Like much of Australia’s rich past, Australian lotteries have provided an equal mix of recreational fun and revenue generation for the nation and/or states over time. Lottery operators must be licensed at the state and territory level, but that’s where uniformity ends. Aussie lotteries can be run by state government-owned, non-profit and private sector entities.
History of Australian Lotteries
Dig deep into the roots of Australian lotteries to discover a mixed heritage of illegal sweepstakes that jumped from state-to-state ahead of the law, until Australian governmental authorities realized that gaming enterprises like lotteries could be harnessed to generate revenues for everything from state improvement projects to national economic crises.
Desperate for ways to raise cash when the Great Depression hit in 1931, government officials again intervened with a scheme to hold the New South Wales State Lottery. Recipients of this largesse were both citizenry and municipal entities.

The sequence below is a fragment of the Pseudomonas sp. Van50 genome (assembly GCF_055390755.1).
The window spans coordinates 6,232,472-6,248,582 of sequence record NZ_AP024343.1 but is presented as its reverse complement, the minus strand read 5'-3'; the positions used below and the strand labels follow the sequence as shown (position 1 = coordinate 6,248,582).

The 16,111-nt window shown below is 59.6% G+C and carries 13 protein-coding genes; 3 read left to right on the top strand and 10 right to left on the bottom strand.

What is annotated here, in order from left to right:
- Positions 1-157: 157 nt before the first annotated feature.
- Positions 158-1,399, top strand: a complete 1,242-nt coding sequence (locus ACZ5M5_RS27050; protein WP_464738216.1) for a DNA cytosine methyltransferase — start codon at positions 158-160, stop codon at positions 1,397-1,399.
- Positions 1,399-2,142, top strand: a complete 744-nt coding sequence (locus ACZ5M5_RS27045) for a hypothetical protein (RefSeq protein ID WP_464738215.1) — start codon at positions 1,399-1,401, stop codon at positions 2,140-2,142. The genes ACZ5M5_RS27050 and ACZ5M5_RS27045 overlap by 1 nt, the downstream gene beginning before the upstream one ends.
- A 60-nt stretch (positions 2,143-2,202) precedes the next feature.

Perhaps most prestigious recipients of lottery revenues are two iconic landmarks: The Harbour Bridge and Sydney Opera House. The completion of the opera house alone required 496 separate lottery initiatives to raise the AU$102 million needed to finish the structure.
Televised state lotteries were first introduced to an anticipatory New South Wales viewing audience in 1979. By the 1980s, state lottery consolidation and a permanent national lottery presence triggered an explosion of new games that have generated a national obsession benefitting all manner of Australian interests.
Established in 1972, the Saturday Lotto has been operated by Tattersall’s since the game’s first draw in June of that year. It’s a favourite of players in New South Wales and Western Australia and it’s known by several other names that include Gold Lotto (Queensland) and X Lotto (South Australia) and the signature “TattsLotto” in ACT, Northern Territory, Tasmania and Victoria. A recent Saturday Lotto payoff (2016) was AU$4 million.